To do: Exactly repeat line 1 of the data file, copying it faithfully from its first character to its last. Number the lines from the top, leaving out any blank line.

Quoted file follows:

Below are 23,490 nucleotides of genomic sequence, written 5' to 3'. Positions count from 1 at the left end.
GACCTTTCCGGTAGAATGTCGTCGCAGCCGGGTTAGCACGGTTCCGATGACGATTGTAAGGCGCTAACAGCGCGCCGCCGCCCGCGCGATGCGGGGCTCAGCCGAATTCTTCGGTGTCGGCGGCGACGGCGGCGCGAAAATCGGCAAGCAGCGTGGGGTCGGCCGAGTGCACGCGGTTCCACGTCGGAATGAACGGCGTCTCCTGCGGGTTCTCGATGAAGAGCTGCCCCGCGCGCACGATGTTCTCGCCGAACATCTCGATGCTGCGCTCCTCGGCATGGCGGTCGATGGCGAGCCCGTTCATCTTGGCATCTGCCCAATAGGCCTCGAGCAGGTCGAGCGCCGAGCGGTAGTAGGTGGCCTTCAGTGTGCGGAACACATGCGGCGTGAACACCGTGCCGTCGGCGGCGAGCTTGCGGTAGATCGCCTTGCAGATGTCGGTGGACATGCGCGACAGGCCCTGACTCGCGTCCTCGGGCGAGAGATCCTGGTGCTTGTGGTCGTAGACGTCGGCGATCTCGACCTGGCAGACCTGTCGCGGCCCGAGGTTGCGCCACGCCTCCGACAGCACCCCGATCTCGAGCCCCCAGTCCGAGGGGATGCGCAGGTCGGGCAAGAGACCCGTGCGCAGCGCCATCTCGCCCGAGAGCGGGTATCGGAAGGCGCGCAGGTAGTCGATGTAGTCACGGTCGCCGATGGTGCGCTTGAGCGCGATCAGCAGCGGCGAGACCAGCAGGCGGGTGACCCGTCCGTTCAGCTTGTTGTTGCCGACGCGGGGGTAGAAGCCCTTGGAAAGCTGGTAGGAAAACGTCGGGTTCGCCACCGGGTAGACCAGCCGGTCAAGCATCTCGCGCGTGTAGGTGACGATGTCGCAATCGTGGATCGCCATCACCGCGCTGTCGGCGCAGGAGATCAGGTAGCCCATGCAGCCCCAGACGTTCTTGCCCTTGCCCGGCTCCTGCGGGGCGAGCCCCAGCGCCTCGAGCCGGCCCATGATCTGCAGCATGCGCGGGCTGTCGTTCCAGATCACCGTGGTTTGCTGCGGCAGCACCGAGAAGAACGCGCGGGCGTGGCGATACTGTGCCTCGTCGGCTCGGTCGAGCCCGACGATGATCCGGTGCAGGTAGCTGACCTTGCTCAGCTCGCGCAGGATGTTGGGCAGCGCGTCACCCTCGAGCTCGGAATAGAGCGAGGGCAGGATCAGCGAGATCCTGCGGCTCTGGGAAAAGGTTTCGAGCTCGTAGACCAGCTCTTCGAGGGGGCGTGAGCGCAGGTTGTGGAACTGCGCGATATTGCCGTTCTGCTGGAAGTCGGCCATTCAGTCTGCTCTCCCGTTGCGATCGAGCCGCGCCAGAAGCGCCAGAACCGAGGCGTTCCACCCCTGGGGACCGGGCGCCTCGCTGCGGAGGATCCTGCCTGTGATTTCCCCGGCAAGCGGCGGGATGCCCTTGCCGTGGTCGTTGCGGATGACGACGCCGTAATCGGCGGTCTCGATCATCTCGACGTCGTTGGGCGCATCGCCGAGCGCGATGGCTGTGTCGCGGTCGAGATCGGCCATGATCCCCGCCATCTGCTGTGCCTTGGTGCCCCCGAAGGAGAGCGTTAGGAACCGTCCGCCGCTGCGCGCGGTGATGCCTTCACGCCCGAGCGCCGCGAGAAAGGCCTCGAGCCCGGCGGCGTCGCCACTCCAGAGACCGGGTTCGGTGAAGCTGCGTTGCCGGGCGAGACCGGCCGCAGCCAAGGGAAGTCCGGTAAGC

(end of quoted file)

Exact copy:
Below are 23,490 nucleotides of genomic sequence, written 5' to 3'. Positions count from 1 at the left end.